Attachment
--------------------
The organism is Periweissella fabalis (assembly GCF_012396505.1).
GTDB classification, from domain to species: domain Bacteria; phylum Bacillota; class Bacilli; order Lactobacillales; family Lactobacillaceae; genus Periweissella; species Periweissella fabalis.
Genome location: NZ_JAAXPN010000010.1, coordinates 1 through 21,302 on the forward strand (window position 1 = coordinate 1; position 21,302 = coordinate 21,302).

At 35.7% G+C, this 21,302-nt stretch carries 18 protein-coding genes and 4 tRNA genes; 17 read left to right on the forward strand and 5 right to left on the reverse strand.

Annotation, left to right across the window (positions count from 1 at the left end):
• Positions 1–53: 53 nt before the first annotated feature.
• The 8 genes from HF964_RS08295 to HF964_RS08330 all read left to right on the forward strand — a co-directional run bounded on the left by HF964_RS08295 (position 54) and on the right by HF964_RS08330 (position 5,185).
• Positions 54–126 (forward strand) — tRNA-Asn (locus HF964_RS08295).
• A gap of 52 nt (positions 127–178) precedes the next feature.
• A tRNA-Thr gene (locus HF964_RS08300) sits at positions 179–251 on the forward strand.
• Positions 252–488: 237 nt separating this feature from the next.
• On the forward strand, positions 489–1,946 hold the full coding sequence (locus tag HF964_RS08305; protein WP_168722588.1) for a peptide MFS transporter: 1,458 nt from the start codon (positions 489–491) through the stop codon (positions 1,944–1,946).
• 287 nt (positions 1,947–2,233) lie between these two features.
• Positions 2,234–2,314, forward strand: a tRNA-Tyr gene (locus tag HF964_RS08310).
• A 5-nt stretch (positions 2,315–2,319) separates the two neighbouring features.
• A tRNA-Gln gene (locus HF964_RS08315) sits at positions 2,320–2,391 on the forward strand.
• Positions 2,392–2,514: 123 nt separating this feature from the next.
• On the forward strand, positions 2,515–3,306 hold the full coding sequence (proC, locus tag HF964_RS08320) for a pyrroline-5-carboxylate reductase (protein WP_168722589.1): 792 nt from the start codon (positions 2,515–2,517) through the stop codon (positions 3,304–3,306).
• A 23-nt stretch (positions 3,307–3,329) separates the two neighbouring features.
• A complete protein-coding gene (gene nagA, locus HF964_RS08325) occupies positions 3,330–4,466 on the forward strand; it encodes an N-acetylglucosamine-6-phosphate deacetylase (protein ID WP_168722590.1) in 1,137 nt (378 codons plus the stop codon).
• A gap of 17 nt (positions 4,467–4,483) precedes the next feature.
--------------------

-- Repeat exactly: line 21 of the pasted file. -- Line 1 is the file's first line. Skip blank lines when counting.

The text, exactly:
• A gap of 17 nt (positions 4,467–4,483) precedes the next feature.